Respect in a profession can illustrated by the way a seaman treats an officer. When I was in the service a few generations ago, I was walking with a Chief Petty Officer one morning. A Lieutenant Junior Grade approached and the Chief and I snapped off salutes. The JG gave us a nod. A few minutes later, a Lieutenant Commander came by and as we saluted, I noticed the Chief was a bit snappier and he smartly said, “Good morning, Mr. Evans!” Commander Evans slowed, exchanged pleasantries, and asked to be introduced to me, a lowly seaman. Then we all went on our ways. I asked the Chief about it and he explained. “Lt. Barker is by the grace of God and Congress an officer and a gentleman. It is his job. You have to respect the job and the rank. Maybe one day he will do something as a man to earn my respect. Mr. Evans? He is a natural officer and a seaman. I don’t just mean he is skilled at seamanship. I mean he has the attitude of a seaman. Respect. Barker has a nice job. Evans is a professional.” [Note: obviously after many years this is not and exact quote, but the gist is there.]

Part of my conclusion: One can expect or even demand respectful actions when one is a member of a profession. A professional offers and earns respect by behavior and attitude. No respect? No professionalism. This, by the way, extends to employers, employees, colleagues and patrons.

[There is an absence of some context in this opinion piece. It might help the reader know that this is near the beginning of the second section of the paper and precedes a section on the importance of people in professional behavior.]

More to Come.

The Heretic

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An analogy that public historians understand is that of the historic house museum. Almost every small town seems to have or have had one. The beautiful old house that someone of importance lived in or where some big event in the town took place. The old lady or man that lived there died and the heirs donated it to the town or some heritasge group to use as a museum. No one wanted to see such a treasure lost. It was too valuable and had to be saved for future generations.

The problem was thus. Although everyone believed that the home was of value, some believing it to be of great value, some that it was vitally important, there was always a limit on available resources. The DFLA (Descendants of the Founders Ladies Association) that was to provide volunteer docents couldn’t quite meet the need. The town council could only appropriate a small amount of funds without eliminating the equipment for the volunteer fire department. Grants were few; it seemed as if every town in the state had a house museum. People traveling past on the highway didn’t stop, and the local folk had already visited as many times as they cared to. If the town was lucky, it had established an annual fish fry, BBQ, flea market, or theatrical production that drew folks with cash to the museum once a year, thus raising some funds. But the fact of the matter is that while everyone believed the place had value, few believed it had enough value. Not deep down inside. Not enough to make it a priority in the allocation of resources.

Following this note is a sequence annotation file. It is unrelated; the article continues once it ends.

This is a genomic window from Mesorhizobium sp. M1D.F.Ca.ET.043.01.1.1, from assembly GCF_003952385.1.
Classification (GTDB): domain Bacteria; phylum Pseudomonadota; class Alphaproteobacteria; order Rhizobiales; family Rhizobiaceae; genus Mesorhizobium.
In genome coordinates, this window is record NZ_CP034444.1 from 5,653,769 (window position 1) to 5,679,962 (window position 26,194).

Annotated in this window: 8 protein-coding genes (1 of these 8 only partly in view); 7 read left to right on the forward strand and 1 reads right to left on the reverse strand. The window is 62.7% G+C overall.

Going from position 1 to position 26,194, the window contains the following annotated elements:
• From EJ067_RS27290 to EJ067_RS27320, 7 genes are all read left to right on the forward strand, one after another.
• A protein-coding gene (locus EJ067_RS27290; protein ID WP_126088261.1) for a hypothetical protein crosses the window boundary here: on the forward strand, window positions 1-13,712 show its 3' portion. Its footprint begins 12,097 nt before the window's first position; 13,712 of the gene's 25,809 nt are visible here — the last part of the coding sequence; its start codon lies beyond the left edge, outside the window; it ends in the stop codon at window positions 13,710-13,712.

Many house museums fail. Not because they are not of value, but because of who makes the determination about what is most valuable. No one wants to say that a beautiful old house full of history isn’t valuable enough to keep. And the people who “know” about such things, ancestors, local historical societies, preservation groups, and professional historians, can always be relied upon to rally for preservation. They cannot, however, always be counted on to keep the place going and to effectively persuade others of its importance. As long as the people who allocate resources are unconvinced that the museum is the best place, as opposed to a good place, to use those resources, the museum goes without. It doesn’t matter a hill of beans what the professionals say. To make matters worse, if there are resources for one museum and they get split among three, all three go down. There are resources for one, but none survive.

Many in the museum sciences field recognized all this a decade or more ago, and began to focus on the things that they had in their control that met the needs (or at least perceived needs) of the people whom they, in turn, needed. They also worked hard to educate the people with resources about why the museums should be among the best places to allocate those resources. They did not “sell out” or compromise their integrity. On the contrary, by recognizing that they were not the sole, or even necessarily most important, of the stakeholders, they were acting with integrity. As such, they emphasized the aspects of their craft and institutions that were most valuable to their specific users. They acknowledged that they were not in the position to make all the decisions about what was valuable and what was not entirely on their own. Many took the step of recognizing that they couldn’t save everything, not all the artifacts, not all the homes, and not all the ways they had always done things, at least not if they expected to survive for any length of time. They also recognized that they were not really in competition with each other in the contest over users and visitors, but rather with less reliable sources of information.